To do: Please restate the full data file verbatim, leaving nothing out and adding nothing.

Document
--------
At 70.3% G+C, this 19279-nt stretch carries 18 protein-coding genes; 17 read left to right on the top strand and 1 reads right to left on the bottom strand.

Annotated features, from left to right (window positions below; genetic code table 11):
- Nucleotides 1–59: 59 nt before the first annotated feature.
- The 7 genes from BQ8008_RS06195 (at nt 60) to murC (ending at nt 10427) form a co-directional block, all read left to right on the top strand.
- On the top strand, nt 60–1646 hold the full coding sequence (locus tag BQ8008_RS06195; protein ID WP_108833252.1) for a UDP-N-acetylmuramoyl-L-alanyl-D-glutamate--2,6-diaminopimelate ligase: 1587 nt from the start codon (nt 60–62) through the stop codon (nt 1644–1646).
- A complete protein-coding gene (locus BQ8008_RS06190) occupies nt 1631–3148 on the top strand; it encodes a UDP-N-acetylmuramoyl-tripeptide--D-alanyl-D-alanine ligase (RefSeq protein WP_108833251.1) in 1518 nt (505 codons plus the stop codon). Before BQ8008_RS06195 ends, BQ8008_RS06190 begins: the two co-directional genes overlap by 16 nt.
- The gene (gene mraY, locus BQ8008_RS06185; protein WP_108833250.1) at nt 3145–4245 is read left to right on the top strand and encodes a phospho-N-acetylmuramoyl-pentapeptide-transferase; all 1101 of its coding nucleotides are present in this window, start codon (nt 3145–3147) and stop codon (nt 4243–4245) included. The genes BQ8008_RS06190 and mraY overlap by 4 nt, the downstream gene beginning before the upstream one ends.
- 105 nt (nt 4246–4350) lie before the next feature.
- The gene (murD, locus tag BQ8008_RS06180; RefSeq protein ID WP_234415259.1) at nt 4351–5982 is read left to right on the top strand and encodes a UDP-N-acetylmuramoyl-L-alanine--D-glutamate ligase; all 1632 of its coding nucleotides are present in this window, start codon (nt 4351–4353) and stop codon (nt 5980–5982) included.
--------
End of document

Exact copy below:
At 70.3% G+C, this 19279-nt stretch carries 18 protein-coding genes; 17 read left to right on the top strand and 1 reads right to left on the bottom strand.

Annotated features, from left to right (window positions below; genetic code table 11):
- Nucleotides 1–59: 59 nt before the first annotated feature.
- The 7 genes from BQ8008_RS06195 (at nt 60) to murC (ending at nt 10427) form a co-directional block, all read left to right on the top strand.
- On the top strand, nt 60–1646 hold the full coding sequence (locus tag BQ8008_RS06195; protein ID WP_108833252.1) for a UDP-N-acetylmuramoyl-L-alanyl-D-glutamate--2,6-diaminopimelate ligase: 1587 nt from the start codon (nt 60–62) through the stop codon (nt 1644–1646).
- A complete protein-coding gene (locus BQ8008_RS06190) occupies nt 1631–3148 on the top strand; it encodes a UDP-N-acetylmuramoyl-tripeptide--D-alanyl-D-alanine ligase (RefSeq protein WP_108833251.1) in 1518 nt (505 codons plus the stop codon). Before BQ8008_RS06195 ends, BQ8008_RS06190 begins: the two co-directional genes overlap by 16 nt.
- The gene (gene mraY, locus BQ8008_RS06185; protein WP_108833250.1) at nt 3145–4245 is read left to right on the top strand and encodes a phospho-N-acetylmuramoyl-pentapeptide-transferase; all 1101 of its coding nucleotides are present in this window, start codon (nt 3145–3147) and stop codon (nt 4243–4245) included. The genes BQ8008_RS06190 and mraY overlap by 4 nt, the downstream gene beginning before the upstream one ends.
- 105 nt (nt 4246–4350) lie before the next feature.
- The gene (murD, locus tag BQ8008_RS06180; RefSeq protein ID WP_234415259.1) at nt 4351–5982 is read left to right on the top strand and encodes a UDP-N-acetylmuramoyl-L-alanine--D-glutamate ligase; all 1632 of its coding nucleotides are present in this window, start codon (nt 4351–4353) and stop codon (nt 5980–5982) included.